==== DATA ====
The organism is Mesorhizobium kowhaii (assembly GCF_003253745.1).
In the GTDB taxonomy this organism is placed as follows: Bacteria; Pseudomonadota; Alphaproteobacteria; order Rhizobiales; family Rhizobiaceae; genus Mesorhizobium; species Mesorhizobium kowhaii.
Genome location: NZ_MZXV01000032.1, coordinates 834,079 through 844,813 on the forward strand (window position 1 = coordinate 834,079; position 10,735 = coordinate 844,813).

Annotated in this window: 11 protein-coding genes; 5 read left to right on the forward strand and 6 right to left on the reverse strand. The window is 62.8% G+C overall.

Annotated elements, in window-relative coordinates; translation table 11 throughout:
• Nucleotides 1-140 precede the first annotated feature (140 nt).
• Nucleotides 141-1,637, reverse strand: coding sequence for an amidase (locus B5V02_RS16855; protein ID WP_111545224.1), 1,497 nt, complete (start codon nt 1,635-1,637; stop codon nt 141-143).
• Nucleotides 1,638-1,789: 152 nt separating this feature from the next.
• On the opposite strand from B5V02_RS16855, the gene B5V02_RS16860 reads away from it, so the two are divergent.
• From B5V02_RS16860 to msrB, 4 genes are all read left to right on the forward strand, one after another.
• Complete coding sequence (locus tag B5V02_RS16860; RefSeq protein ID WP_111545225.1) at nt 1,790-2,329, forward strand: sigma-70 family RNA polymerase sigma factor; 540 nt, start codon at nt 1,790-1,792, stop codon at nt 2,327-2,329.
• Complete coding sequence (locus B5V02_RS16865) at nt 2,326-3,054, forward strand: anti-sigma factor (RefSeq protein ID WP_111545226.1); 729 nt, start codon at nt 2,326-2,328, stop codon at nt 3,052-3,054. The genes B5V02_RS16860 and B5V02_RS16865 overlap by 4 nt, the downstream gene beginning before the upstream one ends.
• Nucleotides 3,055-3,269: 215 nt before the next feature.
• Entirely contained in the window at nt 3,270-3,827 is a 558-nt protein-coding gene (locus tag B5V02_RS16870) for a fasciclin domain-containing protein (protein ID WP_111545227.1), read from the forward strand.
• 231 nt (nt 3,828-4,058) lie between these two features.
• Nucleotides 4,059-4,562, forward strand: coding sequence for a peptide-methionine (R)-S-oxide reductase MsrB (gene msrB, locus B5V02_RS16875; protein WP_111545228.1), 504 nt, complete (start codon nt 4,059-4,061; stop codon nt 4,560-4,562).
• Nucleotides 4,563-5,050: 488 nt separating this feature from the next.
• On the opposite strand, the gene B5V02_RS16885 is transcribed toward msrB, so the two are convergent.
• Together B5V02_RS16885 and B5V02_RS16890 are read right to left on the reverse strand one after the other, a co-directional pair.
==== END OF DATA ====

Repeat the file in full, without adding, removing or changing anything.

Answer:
The organism is Mesorhizobium kowhaii (assembly GCF_003253745.1).
In the GTDB taxonomy this organism is placed as follows: Bacteria; Pseudomonadota; Alphaproteobacteria; order Rhizobiales; family Rhizobiaceae; genus Mesorhizobium; species Mesorhizobium kowhaii.
Genome location: NZ_MZXV01000032.1, coordinates 834,079 through 844,813 on the forward strand (window position 1 = coordinate 834,079; position 10,735 = coordinate 844,813).

Annotated in this window: 11 protein-coding genes; 5 read left to right on the forward strand and 6 right to left on the reverse strand. The window is 62.8% G+C overall.

Annotated elements, in window-relative coordinates; translation table 11 throughout:
• Nucleotides 1-140 precede the first annotated feature (140 nt).
• Nucleotides 141-1,637, reverse strand: coding sequence for an amidase (locus B5V02_RS16855; protein ID WP_111545224.1), 1,497 nt, complete (start codon nt 1,635-1,637; stop codon nt 141-143).
• Nucleotides 1,638-1,789: 152 nt separating this feature from the next.
• On the opposite strand from B5V02_RS16855, the gene B5V02_RS16860 reads away from it, so the two are divergent.
• From B5V02_RS16860 to msrB, 4 genes are all read left to right on the forward strand, one after another.
• Complete coding sequence (locus tag B5V02_RS16860; RefSeq protein ID WP_111545225.1) at nt 1,790-2,329, forward strand: sigma-70 family RNA polymerase sigma factor; 540 nt, start codon at nt 1,790-1,792, stop codon at nt 2,327-2,329.
• Complete coding sequence (locus B5V02_RS16865) at nt 2,326-3,054, forward strand: anti-sigma factor (RefSeq protein ID WP_111545226.1); 729 nt, start codon at nt 2,326-2,328, stop codon at nt 3,052-3,054. The genes B5V02_RS16860 and B5V02_RS16865 overlap by 4 nt, the downstream gene beginning before the upstream one ends.
• Nucleotides 3,055-3,269: 215 nt before the next feature.
• Entirely contained in the window at nt 3,270-3,827 is a 558-nt protein-coding gene (locus tag B5V02_RS16870) for a fasciclin domain-containing protein (protein ID WP_111545227.1), read from the forward strand.
• 231 nt (nt 3,828-4,058) lie between these two features.
• Nucleotides 4,059-4,562, forward strand: coding sequence for a peptide-methionine (R)-S-oxide reductase MsrB (gene msrB, locus B5V02_RS16875; protein WP_111545228.1), 504 nt, complete (start codon nt 4,059-4,061; stop codon nt 4,560-4,562).
• Nucleotides 4,563-5,050: 488 nt separating this feature from the next.
• On the opposite strand, the gene B5V02_RS16885 is transcribed toward msrB, so the two are convergent.
• Together B5V02_RS16885 and B5V02_RS16890 are read right to left on the reverse strand one after the other, a co-directional pair.